The shocking attack on a US consulate in Libya should provide an opportunity to reflect upon US policy challenges and options in the region, but has been partially overshadowed by election politics. Mitt Romney seemed to instinctively choose partisanship over national interest. Events in Egypt, Libya and now Yemen reveal how truly fragile the region’s political stability can be.
In the 21st century, the ability for nation-states to exert political influence has decreased due to economic and social globalization. There are now entities (international institutions, transnational corporations, social movements, humanitarian organizations, terrorist groups, etc.) that exert tremendous influence and are not under state control. For the United States, good policy options are increasingly difficult to formulate given this complexity. In the wake of the popular uprisings that rolled across the Arab world last year, many of the traditional regional political and security relationships upon which the US had relied for decades were suddenly irrelevant or devalued.
Since the Bush administration, the State Department has seen the value of engaging not only other states, but also engaging directly the populations within those states. In a sweeping initiative called Transformational Diplomacy launched in 2006 by then-Secretary of State Condoleezza Rice, the department would “reach beyond the borders of the traditional diplomatic structures and beyond foreign capitals, diplomats will move out from behind their desks into the field, from reporting on outcomes to shaping them”.
This type of thinking was carried over into the Obama administration, reflected in the series of speeches given in the Arab world and evidenced by the small consulate recently attacked in Benghazi. This administration has strongly emphasized diplomatic outreach and dialogue as an alternative to what they saw as the heavy-handed and misguided interventionism of the Bush years. This investment may now appear to have been in vain, particularly if Arab populations are unable to differentiate between official policies and the individual actions of citizens who make films, draw cartoons or burn the Quran. Reacting violently against diplomatic personnel – and failure of the US and/or host nations to provide adequate security – despite the long-held tradition of respect for such personnel, demonstrates a grave lack of respect for the rule of law. In this region, though, religious fervor unfortunately seems to regularly overpower respect for an oftentimes absent rule of law.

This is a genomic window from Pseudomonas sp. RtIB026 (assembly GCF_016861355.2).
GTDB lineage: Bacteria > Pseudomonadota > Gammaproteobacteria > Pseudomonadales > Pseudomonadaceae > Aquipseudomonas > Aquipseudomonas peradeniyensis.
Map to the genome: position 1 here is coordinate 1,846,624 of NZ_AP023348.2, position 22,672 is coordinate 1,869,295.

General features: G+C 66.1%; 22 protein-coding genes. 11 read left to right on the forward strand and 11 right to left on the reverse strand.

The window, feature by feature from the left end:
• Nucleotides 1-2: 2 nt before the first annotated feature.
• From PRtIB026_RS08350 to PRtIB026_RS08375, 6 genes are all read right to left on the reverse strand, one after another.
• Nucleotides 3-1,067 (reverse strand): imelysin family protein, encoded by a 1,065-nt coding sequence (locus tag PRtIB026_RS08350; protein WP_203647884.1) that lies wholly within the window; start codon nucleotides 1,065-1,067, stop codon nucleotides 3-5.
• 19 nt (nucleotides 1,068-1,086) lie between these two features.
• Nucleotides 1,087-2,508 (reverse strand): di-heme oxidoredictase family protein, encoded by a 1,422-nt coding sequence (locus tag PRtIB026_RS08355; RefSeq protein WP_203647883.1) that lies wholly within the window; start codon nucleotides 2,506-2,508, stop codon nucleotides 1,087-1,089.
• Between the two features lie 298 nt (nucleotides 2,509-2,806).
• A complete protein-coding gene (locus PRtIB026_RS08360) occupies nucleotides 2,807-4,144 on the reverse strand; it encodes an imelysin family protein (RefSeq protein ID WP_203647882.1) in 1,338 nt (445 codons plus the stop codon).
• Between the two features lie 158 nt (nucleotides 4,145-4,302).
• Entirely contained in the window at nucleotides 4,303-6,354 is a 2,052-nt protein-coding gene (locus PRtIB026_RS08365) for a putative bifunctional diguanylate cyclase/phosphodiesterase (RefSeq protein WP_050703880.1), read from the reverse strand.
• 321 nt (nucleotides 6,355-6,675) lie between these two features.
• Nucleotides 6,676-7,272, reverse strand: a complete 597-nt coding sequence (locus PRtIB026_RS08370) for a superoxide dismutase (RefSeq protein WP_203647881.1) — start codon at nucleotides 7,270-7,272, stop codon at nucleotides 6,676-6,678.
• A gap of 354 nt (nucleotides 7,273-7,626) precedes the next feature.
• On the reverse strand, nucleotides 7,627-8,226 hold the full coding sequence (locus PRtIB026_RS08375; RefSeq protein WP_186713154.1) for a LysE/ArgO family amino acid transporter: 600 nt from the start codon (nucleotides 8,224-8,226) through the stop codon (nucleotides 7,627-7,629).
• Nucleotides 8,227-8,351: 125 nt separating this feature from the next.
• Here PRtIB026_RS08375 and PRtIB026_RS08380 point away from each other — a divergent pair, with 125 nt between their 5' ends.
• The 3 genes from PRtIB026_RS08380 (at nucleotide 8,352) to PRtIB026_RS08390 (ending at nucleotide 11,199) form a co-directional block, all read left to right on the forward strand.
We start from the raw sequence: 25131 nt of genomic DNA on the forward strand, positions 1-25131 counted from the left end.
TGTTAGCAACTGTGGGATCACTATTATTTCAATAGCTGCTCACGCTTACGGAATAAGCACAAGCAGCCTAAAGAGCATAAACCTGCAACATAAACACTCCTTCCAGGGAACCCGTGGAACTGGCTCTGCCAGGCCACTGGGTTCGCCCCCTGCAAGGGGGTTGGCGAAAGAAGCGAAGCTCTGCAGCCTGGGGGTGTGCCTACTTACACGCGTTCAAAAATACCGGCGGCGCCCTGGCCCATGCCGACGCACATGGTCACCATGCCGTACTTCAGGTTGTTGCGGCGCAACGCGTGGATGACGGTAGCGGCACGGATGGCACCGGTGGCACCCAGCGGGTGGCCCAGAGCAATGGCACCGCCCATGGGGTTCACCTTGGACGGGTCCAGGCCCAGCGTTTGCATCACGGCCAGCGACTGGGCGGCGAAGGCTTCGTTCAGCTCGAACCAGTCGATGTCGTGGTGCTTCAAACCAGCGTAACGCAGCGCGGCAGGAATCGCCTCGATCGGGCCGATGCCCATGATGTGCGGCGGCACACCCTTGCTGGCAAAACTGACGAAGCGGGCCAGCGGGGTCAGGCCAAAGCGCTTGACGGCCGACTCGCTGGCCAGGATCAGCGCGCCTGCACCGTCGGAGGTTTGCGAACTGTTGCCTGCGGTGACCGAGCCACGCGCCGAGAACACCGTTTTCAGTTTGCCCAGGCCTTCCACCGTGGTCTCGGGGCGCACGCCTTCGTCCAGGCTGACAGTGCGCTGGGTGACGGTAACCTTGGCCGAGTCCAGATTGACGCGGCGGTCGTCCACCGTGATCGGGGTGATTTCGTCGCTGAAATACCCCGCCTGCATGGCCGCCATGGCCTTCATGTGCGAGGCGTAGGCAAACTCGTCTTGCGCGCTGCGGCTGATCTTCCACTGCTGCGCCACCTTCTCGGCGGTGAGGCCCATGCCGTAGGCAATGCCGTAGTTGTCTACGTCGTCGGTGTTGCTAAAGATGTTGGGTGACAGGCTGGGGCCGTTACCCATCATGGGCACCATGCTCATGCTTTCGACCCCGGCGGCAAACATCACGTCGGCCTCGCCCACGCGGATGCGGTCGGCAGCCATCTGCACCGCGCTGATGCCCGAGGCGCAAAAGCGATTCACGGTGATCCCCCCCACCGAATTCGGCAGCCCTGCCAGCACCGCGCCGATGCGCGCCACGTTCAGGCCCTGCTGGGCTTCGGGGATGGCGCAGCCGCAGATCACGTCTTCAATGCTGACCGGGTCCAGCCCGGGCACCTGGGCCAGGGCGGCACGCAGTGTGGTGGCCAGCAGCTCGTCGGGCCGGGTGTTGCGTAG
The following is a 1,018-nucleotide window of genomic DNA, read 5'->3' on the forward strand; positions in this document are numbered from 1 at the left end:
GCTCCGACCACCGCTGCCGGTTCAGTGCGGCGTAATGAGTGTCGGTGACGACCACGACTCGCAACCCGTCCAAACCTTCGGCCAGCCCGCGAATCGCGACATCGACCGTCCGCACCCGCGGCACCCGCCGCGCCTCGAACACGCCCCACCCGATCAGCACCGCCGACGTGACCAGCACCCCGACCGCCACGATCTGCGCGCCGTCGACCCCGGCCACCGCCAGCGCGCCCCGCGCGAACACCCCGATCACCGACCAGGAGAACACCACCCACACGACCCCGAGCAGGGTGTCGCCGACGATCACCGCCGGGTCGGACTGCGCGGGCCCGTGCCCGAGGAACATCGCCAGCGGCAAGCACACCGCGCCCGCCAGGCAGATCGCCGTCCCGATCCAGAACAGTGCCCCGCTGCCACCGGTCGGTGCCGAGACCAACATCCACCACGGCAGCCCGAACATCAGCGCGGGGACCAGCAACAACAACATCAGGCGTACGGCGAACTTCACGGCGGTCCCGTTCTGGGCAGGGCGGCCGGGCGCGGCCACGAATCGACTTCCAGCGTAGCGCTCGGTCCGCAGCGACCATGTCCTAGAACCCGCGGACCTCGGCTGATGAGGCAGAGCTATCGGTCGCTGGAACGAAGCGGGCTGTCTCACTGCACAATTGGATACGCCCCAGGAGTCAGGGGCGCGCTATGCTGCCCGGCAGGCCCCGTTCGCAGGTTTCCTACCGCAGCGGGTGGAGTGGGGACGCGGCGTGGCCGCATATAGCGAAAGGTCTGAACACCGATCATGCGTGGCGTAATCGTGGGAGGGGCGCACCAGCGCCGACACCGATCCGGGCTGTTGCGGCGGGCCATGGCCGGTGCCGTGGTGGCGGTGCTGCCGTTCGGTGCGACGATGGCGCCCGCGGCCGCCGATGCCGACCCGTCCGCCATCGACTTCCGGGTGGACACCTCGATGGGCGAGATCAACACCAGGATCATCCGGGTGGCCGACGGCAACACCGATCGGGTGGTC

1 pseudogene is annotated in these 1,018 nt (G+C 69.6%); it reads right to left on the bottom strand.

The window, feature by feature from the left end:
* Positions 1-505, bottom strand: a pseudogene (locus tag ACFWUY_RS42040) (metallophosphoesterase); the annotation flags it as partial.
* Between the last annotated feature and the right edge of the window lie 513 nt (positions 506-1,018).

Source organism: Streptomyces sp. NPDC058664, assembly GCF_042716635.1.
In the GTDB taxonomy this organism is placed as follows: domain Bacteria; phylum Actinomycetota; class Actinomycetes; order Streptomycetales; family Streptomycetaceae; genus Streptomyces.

However, rather than mourning the terrible loss of American diplomats abroad and pausing to evaluate US foreign policy options in the region, events in Libya are now being viewed through the lens of presidential politics due to the actions of Republican candidate Mitt Romney. Rather than allow the White House to react to the crisis as it unfolded, Romney and his campaign immediately recognized a political opening and sought to exploit it with a critical and erroneous statement. When the timing of the utterances by embassy staff in Cairo and the Administration’s own statements had made it clear that the Romney campaign had been too hasty (The New York Times has a good description of events here), the GOP candidate chose to repeat the critique rather than diplomatically attempt to defuse the political tension by retracting or apologizing for the statement. The time for policy discussion and critique should come after the fallen have been laid to rest.
When John McCain hastily suspended his presidential campaign in 2008 and returned to Washington, one got the impression that the move was more about his personal ambitions than about national interest. That decision combined with McCain’s flustered demeanor (as compared to Obama’s steadiness) to give voters the impression of unreliability and egoism. It wasn’t about the country, it was about McCain. Romney’s actions in the past hours may prove to be his McCain moment.
For the next president, whether it be Obama or Romney, the greater Middle East presents a huge strategic, political and humanitarian challenge without easy answers, and it is one that dwarfs the petty manoeuvrings of presidential politics.